Many residents expressed their frustrations with 9-1-1, either with the long wait times for the OEMC (Office of Emergency Management & Communications) operators to pick up, or with the treatment they received when speaking to the call-takers (who are not the police, but talk to CPD dispatchers in real time).
- Please continue to call. The first thing the city looks at when figuring out how to address issues that are brought to them or when distributing police resources is the number of 9-1-1 calls.
- Forget that old training that you should call 9-1-1 only in the case of an emergency. The police themselves will tell you, If you see a situation where the presence of an officer will have an effect, call 9-1-1. Don't wait for it to turn into an emergency situation.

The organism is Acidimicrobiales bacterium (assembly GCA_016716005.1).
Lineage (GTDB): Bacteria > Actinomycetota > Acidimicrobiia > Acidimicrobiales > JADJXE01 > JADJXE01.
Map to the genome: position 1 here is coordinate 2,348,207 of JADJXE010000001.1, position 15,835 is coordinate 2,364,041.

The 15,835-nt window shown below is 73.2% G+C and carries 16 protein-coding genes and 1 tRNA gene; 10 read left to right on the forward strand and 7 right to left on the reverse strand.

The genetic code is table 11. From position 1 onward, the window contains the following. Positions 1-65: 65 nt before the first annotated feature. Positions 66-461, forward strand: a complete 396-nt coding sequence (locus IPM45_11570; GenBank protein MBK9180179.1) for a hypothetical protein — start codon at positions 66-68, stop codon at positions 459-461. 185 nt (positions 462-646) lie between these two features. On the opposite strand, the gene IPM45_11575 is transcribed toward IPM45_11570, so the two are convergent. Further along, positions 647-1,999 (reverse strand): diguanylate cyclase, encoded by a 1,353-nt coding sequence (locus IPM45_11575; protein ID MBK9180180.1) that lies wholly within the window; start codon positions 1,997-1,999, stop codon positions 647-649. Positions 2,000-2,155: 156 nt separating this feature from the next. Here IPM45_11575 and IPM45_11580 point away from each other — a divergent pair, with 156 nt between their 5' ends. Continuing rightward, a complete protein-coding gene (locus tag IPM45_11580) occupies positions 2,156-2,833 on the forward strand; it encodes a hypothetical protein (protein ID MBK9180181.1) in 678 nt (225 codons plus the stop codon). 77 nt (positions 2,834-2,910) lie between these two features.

- If there is a long wait time, it probably means the OEMC call center is getting clobbered with calls. That's good. There are certainly staffing issues as well, but when things are relatively quiet, they pick up within a few rings. When lots of people are calling at the same time, the wait times are longer.
- We have been hearing from a few residents about unsatisfactory responses by the OEMC call-takers. A resident wrote to the alderman's office to address this, and it's exactly what we have been told by the police officers who deal with OEMC every day. This is the response:
"One thing that we've been told to pass along to residents is that if for whatever reason you're encountering problems with a call taker, you can either hang up and you'll get a new person when you call back or immediately ask for a supervisor. They are required to get a supervisor.Additionally, if you feel the need to hang up and call back, you can ask for a supervisor and describe the previous call and they'll be able to look you phone number up to match it to whoever took your call previously."
- The reader adds: "Whereas this is a bandaid fix of the issue that they have in the switchboard center and may be okay in the short term, it really just indicates that they need more management to review quality of calls and ensure training to those whom are not being diligent to get the details and do their jobs correctly."